***If the FAQs on this page do not clear up your questions feel free to contact me at: firstname.lastname@example.org
Q: What kind of bike should I ride?
A: Over the past few years mountain bikes, cross bikes, fat bikes, a few single speeds, and even a tandem fat bike have made it from start to finish.
Q: Are the roads marked?
A: Yes, but we can’t guarantee the markers will be there when you get there. We’ll give you a map/cue sheet, and you should rely on them as your primary means of navigation. There are county road signs, and/or US Forest Service markers on most of the roads. Carrying a compass and knowing how to use it might be helpful.
Q: Will I get lost?
A: Hopefully not, but it’s a possibility. You’ll have a good map so you should be able to solve any temporary misplacement. Again, a compass might help. If you end up in the UP, then yes, I’d say you’re lost.
Q: Are there rest stops?
A: No, but you’re welcome to stop and rest where and when you want.
Q:What about water?
A: Exact water stop locations will be determined after the route is finalized.
The routes will pass by lakes and over rivers along the way with all kinds of tasty looking water. If you’re going to drink it, filter or treat it first. Cryptosporidium, giardia, or some other nasty bug are not the kind of souveniers you want to be taking home.
Q: Is there a GPS file for the route
A: yes, coming after the routes are approved by the US Forest Service.
Q: Will my cell phone work?
A: Probably not. Coverage on the routes is inconsistent and often non-existent.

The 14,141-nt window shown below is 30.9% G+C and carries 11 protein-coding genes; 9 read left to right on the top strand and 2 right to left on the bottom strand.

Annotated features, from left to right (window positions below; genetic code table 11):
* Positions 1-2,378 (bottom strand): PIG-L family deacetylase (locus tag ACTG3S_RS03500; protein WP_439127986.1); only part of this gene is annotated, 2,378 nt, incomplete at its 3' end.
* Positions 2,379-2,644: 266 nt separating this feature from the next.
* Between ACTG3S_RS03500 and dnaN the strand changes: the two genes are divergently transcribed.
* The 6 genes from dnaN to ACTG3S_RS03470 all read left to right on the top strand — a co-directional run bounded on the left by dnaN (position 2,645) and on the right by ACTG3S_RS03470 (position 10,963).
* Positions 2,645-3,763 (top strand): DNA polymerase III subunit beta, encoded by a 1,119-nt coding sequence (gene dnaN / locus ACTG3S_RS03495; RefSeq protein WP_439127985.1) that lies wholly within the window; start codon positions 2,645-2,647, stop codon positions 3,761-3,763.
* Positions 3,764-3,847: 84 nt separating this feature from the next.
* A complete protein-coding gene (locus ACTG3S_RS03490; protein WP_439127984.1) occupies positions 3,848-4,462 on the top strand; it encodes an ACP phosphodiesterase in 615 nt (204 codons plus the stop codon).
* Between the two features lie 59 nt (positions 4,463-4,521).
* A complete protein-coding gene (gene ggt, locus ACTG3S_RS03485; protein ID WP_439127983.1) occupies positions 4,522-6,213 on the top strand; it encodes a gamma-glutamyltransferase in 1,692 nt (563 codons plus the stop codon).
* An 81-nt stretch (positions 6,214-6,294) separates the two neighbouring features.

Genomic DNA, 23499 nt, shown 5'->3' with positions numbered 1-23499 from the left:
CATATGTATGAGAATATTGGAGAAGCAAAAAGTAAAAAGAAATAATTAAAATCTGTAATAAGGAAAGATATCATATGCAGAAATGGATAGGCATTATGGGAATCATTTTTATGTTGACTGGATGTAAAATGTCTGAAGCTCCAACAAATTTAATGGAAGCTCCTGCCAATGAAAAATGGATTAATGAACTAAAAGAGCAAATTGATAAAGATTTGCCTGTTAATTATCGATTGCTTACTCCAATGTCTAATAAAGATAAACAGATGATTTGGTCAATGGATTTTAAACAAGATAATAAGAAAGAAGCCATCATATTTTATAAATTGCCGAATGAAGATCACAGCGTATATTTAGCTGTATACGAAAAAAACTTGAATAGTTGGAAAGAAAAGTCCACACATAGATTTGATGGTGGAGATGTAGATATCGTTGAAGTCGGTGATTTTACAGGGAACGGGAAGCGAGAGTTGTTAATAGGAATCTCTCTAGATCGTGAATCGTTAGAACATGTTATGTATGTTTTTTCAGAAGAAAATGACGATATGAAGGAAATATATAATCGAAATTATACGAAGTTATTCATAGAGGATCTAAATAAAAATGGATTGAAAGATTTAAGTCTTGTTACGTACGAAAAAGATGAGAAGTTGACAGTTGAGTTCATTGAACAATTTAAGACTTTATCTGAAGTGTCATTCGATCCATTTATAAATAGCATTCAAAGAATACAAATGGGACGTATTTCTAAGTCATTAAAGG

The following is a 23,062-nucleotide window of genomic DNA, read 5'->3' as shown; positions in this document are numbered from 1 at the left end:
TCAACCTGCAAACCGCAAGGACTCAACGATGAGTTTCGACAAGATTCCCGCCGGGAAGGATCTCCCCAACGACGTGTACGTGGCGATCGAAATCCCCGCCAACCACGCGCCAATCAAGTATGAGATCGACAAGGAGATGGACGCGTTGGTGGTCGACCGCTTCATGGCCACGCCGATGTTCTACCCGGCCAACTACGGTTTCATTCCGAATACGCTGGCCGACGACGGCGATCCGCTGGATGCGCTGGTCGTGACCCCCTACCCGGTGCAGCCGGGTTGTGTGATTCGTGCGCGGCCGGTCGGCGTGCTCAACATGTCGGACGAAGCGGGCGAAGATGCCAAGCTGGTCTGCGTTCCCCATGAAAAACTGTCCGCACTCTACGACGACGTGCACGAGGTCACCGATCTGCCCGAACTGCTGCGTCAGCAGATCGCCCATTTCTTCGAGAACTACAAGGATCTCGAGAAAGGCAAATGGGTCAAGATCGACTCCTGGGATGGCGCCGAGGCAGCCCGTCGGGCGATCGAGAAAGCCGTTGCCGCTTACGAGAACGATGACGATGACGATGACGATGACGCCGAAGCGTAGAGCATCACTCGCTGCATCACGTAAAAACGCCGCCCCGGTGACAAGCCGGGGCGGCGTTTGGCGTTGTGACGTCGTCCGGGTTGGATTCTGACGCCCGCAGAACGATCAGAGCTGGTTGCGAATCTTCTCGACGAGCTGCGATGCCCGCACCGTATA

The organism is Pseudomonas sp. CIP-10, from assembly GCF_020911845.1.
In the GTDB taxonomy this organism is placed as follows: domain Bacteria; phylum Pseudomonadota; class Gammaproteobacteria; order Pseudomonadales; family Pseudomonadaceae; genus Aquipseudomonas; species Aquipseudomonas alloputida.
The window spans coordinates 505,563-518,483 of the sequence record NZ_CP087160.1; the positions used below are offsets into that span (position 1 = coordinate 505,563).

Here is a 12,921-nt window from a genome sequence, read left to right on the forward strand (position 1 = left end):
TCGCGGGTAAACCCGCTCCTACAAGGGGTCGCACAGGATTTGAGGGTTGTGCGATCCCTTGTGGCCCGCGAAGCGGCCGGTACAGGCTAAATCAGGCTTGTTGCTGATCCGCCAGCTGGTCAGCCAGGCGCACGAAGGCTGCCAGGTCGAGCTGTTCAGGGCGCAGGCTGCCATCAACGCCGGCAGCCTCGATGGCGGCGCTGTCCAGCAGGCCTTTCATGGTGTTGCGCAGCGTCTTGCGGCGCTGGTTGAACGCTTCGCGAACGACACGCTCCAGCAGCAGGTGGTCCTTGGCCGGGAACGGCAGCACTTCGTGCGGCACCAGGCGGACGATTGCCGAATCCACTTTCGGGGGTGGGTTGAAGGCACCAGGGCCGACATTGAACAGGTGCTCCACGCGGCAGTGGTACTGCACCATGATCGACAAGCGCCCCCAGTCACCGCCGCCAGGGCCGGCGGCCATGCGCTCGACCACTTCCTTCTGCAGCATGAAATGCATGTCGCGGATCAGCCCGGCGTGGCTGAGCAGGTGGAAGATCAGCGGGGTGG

This does bring up an obvious safety concern. If you couldn’t talk your buddies into doing this ride with you, it is a good idea to find someone out there to ride with so that one of you can ride for help if needed. Again, it’s important to use your map/cue sheet for navigation so that you know where you are on the route.
Q: If I do get to a phone and call, will you come and get me?
A: No. If you’re nice, and one of the locals can stop laughing at your lycra kit long enough, maybe they’ll give you a lift. REMEMBER, YOU ARE RESPONSIBLE FOR YOURSELF.
Q: Is this a closed course?
A: No. You should expect cars, trucks, ATV’s, motorcycles, and maybe other cyclists to be sharing the road with you, and coming around any corner, or over any hill. Please, STAY ON THE RIGHT SIDE OF THE ROAD! Bears , deer, wolves, coyotes, foxes, rabbits, squirrels, grouse, turkeys, and other critters too numerous to mention may make a sudden appearance. STAY ALERT!
Q: Bears? Really?
A: Yes, there were 4 or 5 encounters during last year’s ride. According to the DNR there are between 24,000 and 36,000 black bears in Wisconsin. If you have a bear encounter don’t be a Yellowstone tourist and feed it your Clif bar or a Gu packet, or get close for a great picture. On the bright side, if you do have a bear encounter those dogs that chase you back home will look a lot smaller.
REMEMBER, THE RULES ARE SELF-SUFFICIENCY AND PERSONAL RESPONSIBILITY. YOU ARE RESPONSIBLE FOR YOURSELF.